What one legislator said about the state's textbook report

Just after yesterday's MN House hearing on a state textbook report, I talked to Rep. King Banaian (R - St. Cloud), who is on the House higher education committee.

Banaian is a St. Cloud State University economics professor and director of the Center for Economic Education.

He agreed that professors need to be more aware of the cost of their textbooks, and that the report's recommendations "aren't unreasonable."

Although he thought one suggestion in the report -- department-wide adoption of introductory textbooks -- was worth considering, he was more enthusiastic about a different idea: that of letting faculty adopt a new book only every two years.

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A few impressions from the discussion:

Early submissions

Chief among the report's suggestions was that professors submit their textbook selections early enough (a number of weeks ahead of class), so that bookstores can stock enough used editions and alternative formats, and so that students can bargain-hunt online.

Although a number of the late submissions are caused by last-minute course additions -- usually due to higher-than-expected demand -- Banaien said yes, a number of faculty have put off submitting their coursebook selections because they're busy:

"In the past, the bookstore would send e-mails asking, 'What's the text? What's the text?'  You find them annoying, and kind of push them off to the side, thinking, 'Yeah, I'll get to that later.'"

Weighing cost

Keeping cost in mind while choosing a textbook necessary, but may require a change in the faculty mindset. New instructors may also be too inexperienced to know which textbooks offer the most value, Banaian said, but may look to more experienced professors for textbook selections. Some professors don't realize till too late that the great new text they admired packed such a high price.

"Faculty are caring, but they may need a nudge by the administration. You have to decide to make it a priority."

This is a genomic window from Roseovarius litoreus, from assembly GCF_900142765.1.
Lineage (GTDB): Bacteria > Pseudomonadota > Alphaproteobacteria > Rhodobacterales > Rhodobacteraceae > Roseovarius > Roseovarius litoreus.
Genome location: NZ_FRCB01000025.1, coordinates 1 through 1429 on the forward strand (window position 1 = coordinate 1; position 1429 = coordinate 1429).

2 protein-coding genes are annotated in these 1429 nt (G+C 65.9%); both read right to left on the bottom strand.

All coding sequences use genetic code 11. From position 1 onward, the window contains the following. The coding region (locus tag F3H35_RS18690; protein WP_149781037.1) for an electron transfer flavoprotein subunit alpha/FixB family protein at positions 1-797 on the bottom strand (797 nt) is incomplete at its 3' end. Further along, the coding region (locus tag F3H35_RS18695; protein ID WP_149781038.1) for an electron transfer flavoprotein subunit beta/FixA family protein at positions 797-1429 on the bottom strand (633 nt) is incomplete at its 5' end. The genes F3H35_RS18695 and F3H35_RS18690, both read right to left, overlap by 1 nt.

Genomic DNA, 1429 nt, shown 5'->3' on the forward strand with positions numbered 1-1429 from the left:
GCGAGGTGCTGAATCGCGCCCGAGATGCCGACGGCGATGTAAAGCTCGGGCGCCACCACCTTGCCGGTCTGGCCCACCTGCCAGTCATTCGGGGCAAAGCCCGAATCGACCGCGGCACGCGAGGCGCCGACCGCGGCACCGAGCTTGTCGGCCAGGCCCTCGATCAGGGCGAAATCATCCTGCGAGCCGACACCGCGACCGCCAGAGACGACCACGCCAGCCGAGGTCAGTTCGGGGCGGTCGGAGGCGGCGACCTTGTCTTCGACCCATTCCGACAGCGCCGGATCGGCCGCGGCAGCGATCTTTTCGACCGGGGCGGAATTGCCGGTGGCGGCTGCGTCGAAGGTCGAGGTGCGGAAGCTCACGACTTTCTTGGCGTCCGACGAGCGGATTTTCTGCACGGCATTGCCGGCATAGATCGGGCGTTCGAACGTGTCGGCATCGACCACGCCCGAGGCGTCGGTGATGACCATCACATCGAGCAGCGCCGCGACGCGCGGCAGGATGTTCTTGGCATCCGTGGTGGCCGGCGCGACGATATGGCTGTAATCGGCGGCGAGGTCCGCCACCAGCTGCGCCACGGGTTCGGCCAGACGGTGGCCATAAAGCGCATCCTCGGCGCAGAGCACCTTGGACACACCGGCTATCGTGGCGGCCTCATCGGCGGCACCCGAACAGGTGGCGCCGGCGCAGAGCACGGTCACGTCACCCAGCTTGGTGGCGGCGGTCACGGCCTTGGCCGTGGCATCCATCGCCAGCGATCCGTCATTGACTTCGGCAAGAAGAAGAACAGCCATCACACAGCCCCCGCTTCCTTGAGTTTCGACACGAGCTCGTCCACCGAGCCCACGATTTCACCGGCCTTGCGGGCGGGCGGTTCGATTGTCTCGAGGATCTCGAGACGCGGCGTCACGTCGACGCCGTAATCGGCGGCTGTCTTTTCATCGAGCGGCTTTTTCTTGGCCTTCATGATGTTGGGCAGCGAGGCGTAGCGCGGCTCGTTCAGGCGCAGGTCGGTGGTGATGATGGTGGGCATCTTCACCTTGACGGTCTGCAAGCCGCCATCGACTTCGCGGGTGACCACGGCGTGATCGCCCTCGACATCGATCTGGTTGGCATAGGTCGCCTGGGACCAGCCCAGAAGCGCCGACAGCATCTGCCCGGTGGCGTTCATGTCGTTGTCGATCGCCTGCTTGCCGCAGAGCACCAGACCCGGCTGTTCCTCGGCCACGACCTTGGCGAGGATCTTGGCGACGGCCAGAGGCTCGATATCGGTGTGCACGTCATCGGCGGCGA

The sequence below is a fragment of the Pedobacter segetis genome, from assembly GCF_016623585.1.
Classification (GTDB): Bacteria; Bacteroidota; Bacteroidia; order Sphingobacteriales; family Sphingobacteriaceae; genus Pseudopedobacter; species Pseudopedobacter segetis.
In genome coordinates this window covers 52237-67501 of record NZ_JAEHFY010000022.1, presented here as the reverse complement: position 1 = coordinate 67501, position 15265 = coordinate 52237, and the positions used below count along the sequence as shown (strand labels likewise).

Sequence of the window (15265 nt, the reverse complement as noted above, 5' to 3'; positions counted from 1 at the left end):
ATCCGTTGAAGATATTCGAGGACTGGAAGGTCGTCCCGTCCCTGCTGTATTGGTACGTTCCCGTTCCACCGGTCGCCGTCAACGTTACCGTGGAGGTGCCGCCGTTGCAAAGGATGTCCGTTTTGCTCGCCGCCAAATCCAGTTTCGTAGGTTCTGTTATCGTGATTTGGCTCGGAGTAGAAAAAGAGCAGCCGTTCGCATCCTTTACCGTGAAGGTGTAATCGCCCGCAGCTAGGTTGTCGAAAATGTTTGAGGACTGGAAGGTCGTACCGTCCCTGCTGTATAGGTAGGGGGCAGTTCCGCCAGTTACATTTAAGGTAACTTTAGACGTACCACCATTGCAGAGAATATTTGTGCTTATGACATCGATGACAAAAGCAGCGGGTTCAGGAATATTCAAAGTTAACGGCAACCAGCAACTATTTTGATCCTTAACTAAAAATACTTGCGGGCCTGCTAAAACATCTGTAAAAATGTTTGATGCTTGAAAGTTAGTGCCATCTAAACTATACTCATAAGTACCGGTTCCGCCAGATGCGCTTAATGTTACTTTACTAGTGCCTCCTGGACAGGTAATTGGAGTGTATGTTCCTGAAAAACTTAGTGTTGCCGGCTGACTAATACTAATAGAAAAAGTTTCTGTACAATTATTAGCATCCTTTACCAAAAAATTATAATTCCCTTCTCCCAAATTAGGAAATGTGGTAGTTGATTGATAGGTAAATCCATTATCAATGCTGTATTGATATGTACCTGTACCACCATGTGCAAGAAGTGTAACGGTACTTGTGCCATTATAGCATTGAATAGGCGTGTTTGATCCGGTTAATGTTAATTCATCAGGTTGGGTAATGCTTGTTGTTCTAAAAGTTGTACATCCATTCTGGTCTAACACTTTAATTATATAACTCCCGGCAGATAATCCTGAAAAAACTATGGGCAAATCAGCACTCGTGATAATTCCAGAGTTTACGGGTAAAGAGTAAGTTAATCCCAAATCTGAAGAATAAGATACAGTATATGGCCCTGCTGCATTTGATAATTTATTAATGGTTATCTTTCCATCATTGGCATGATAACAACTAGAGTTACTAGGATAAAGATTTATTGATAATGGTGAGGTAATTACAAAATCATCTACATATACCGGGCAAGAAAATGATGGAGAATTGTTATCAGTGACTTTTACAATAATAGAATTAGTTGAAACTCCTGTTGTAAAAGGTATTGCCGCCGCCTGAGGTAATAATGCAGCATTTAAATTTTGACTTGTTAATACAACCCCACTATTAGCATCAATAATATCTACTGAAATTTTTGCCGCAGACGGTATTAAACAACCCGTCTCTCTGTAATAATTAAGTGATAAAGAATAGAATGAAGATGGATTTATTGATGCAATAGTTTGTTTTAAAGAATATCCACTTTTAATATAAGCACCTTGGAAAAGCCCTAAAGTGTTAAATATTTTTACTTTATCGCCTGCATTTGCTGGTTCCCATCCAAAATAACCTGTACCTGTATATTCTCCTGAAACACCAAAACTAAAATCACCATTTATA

Departmental standards

Professors sometimes start with a new textbook they think is great, only to sour on it several weeks into the semester. So they stick with it till the end -- but get a new one for the next class. So much for the resale value of the first one.

Banaian thought departments should consider choosing a textbook that all of their professors would use for their introductory courses. That said, faculty might resist it and raise the issue of whether being forced to adopt a book violates academic freedom:

"I like being able to choose my own books ... My course on psychology or economics 101 is going to look different from other professors', and we should respect those differences. Calculus may not have changed (over many years), but the pedagogy may have. The question is whether (faculty) may agree on the method. Universities are great sources of experimentation – including in teaching. .. And if you give a faculty member a book they’re not comfortable with, they’re not going to be very effective."

That said, administrators could make a case for department-wide adoption by stressing the financial benefits to students:

"Once you put it to the faculty that way, they may think about it."

Two-year textbook cycles

He seemed more enthusiastic about allowing professors to change a textbook only after using it for two years. That, he said, would allow faculty members choice while providing enough stability to ensure decent buyback prices on the used textbook market.


Banaian saw no looming state proposals on textbooks, and said he was "hesitant to put anything strong in legislation. As soon as a law kicks in, the entire market has changed."